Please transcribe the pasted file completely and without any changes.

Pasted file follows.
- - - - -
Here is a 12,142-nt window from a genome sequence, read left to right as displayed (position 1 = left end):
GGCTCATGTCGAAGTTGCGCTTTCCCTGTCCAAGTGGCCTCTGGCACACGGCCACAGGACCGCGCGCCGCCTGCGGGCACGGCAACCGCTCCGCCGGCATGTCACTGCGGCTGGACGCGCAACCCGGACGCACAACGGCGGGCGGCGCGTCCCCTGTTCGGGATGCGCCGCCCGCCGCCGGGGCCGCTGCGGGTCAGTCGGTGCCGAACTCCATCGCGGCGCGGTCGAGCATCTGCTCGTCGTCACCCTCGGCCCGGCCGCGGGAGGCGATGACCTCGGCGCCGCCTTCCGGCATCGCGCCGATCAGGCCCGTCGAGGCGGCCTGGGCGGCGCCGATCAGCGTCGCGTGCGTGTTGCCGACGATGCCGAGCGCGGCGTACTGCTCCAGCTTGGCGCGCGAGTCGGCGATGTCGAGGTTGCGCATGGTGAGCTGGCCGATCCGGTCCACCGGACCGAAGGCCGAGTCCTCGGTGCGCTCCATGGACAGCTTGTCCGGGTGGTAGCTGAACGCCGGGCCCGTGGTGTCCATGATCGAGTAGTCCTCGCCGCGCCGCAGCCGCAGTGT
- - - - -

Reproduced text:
Here is a 12,142-nt window from a genome sequence, read left to right as displayed (position 1 = left end):
GGCTCATGTCGAAGTTGCGCTTTCCCTGTCCAAGTGGCCTCTGGCACACGGCCACAGGACCGCGCGCCGCCTGCGGGCACGGCAACCGCTCCGCCGGCATGTCACTGCGGCTGGACGCGCAACCCGGACGCACAACGGCGGGCGGCGCGTCCCCTGTTCGGGATGCGCCGCCCGCCGCCGGGGCCGCTGCGGGTCAGTCGGTGCCGAACTCCATCGCGGCGCGGTCGAGCATCTGCTCGTCGTCACCCTCGGCCCGGCCGCGGGAGGCGATGACCTCGGCGCCGCCTTCCGGCATCGCGCCGATCAGGCCCGTCGAGGCGGCCTGGGCGGCGCCGATCAGCGTCGCGTGCGTGTTGCCGACGATGCCGAGCGCGGCGTACTGCTCCAGCTTGGCGCGCGAGTCGGCGATGTCGAGGTTGCGCATGGTGAGCTGGCCGATCCGGTCCACCGGACCGAAGGCCGAGTCCTCGGTGCGCTCCATGGACAGCTTGTCCGGGTGGTAGCTGAACGCCGGGCCCGTGGTGTCCATGATCGAGTAGTCCTCGCCGCGCCGCAGCCGCAGTGT